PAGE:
Gwyneth was less convinced about the two main male characters; she disliked both and found Richard shallow and ‘too clever for his own good’. She did, however, think the book was erudite but with perhaps too many literary references at times.
Paula enjoyed the authentic evocation of the 18th Century, particularly the observations of the Age of Rationality, such as the research into Optics. However, she found the misogyny hard to take, even within the context of the story. We discussed the portrayal of the female characters. The ‘second tier’ characters such as Kitty Brindley and Mrs Hurlock were thought to be well-drawn, but Sarah Kinsey, the woman Richard loves, is not given much space by the author and so does not offer a compelling alternative to Richard when he makes his final choice to continue to work for James Gilbert. Paula pointed out that Richard is also repelled by the idea of the child Sarah will give birth to – the son or daughter of the man he murdered.
I thought 18th Century England, particularly London, was well-portrayed. The descriptions of the pubs, the masques, the drawing rooms were vibrant and entertaining. I also liked the Dickensian opening, which reminded me of Great Expectations, but this narrative quickly becomes much darker. I liked the way that Richard’s character has been shaped by his need to please (in order to survive). He’s always watching himself and judging how others might see him. However there is also a hardness and cruelty in him from the start. Most of the male characters are misogynistic, with women, in the main, the more sympathetic characters. I found the tragic story of Mr Quentin the poet/suicide and his wife Mrs Quentin, with the bad teeth, particularly affecting. The ending reminded me of a very different story, the film The Hurt Locker, where an American bomb disposal expert becomes so traumatised by his work that he cannot settle back into civilian life but signs up for another tour; he has come to need the danger and the adrenalin. I liked the idea that Richard determines to take on his evil godfather and maybe give him a taste of his own medicine, but I don’t think his intentions were all noble. A part of him enjoys the corruption. A cleverly written portrayal of the corruption of a young man that leaves the reader with no false hope and a somewhat jaundiced view of humanity.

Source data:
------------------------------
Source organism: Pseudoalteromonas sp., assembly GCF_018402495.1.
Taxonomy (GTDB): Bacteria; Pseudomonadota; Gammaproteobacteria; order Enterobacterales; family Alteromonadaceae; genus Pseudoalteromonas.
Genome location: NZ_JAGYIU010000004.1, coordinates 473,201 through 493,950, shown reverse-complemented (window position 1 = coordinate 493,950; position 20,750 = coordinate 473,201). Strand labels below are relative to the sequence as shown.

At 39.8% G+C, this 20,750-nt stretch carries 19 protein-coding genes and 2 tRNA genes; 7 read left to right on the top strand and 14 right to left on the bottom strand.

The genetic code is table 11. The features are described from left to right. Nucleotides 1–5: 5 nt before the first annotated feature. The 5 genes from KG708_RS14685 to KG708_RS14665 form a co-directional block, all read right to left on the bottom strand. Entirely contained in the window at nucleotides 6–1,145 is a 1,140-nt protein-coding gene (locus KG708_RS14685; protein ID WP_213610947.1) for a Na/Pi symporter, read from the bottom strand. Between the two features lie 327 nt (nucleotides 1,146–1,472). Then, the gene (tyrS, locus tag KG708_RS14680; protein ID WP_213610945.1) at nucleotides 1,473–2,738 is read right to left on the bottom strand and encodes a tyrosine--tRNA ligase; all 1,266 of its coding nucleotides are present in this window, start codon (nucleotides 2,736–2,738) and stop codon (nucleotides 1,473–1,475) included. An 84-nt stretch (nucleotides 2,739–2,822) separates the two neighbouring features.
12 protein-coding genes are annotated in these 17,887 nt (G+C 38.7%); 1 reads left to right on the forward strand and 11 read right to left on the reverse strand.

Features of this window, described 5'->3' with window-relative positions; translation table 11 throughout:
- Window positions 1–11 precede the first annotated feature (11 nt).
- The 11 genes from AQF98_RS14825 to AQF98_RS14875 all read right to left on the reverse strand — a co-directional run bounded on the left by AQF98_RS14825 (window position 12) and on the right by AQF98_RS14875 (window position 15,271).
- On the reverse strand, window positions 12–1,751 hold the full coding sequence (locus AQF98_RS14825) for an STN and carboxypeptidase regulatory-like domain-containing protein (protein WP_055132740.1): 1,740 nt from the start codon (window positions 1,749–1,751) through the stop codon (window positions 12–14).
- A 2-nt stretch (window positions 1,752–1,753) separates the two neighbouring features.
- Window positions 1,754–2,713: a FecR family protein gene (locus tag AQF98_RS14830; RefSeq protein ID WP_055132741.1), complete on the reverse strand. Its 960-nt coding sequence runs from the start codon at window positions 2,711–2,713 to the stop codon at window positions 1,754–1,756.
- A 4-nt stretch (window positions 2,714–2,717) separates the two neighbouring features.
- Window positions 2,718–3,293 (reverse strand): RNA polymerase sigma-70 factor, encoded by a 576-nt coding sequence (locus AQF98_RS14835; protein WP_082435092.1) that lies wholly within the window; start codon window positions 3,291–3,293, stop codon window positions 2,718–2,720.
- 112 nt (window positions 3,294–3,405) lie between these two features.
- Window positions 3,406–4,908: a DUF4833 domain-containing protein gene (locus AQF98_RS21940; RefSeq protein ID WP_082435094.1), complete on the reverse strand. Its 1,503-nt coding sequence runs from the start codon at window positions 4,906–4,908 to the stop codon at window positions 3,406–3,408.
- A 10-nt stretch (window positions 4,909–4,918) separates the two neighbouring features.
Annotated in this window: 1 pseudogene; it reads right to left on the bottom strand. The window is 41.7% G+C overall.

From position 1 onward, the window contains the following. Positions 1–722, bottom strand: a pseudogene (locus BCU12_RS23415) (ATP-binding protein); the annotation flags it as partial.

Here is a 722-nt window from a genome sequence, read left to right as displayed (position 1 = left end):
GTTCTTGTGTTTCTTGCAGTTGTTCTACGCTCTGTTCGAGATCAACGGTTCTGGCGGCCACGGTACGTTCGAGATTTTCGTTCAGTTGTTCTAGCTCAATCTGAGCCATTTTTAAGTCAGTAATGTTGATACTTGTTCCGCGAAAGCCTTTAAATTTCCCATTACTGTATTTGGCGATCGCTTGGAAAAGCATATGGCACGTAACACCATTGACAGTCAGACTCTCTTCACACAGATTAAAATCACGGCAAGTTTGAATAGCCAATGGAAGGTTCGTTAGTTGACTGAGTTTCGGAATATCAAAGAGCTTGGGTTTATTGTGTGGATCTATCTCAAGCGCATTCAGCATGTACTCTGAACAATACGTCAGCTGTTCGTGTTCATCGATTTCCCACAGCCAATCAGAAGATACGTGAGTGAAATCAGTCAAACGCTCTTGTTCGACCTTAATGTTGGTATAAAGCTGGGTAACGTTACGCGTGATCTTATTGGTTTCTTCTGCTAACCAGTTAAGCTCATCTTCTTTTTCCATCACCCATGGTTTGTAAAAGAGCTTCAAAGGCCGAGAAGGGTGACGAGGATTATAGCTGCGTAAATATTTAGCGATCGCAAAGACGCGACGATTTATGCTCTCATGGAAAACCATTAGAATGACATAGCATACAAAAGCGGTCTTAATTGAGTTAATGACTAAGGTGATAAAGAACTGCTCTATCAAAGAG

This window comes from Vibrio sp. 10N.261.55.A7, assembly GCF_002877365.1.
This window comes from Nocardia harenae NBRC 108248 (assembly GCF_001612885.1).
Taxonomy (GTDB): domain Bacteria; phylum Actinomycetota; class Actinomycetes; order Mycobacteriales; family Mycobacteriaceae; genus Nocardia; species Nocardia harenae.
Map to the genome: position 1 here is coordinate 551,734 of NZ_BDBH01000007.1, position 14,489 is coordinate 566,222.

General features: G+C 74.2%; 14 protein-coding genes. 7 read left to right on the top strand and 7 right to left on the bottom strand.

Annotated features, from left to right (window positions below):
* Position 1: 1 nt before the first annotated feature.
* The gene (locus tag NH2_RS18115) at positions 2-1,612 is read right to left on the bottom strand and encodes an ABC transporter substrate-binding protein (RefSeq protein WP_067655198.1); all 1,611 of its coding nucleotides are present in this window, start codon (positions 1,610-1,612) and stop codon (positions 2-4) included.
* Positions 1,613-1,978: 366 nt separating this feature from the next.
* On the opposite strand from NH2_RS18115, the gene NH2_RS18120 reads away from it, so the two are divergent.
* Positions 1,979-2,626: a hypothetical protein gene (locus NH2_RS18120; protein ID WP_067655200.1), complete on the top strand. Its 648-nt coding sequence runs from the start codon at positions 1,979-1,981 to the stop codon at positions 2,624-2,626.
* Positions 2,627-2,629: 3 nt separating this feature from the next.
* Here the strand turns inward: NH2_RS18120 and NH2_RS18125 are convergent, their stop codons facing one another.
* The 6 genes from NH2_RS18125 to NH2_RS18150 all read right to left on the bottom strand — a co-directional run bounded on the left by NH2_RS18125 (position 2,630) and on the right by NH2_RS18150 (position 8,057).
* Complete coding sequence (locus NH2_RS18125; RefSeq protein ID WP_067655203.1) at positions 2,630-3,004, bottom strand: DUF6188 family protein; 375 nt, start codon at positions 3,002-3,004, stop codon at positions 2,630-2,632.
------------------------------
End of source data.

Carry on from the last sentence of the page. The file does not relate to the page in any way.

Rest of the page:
Finally, we discussed our Christmas reading. Recommendations from the group included:

The Lunar Men by Jenny Uglow
Beyond the Wind in the Willows by William Horwood
The Old Ways by Robert Macfarlane
H is for Hawk by Helen McDonald
The Wake by Paul Kingsnorth
Stoner by John Williams

Ann Coburn

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About the book group

The Berwick Book Group meets on the first Tuesday of every month at the First Class Passenger Lounge on the platform of Berwick Train Station at 6.30pm.

If you would like more information about what the group is reading, please visit www.newwritingnorth.com/submit/join-berwick-book-group.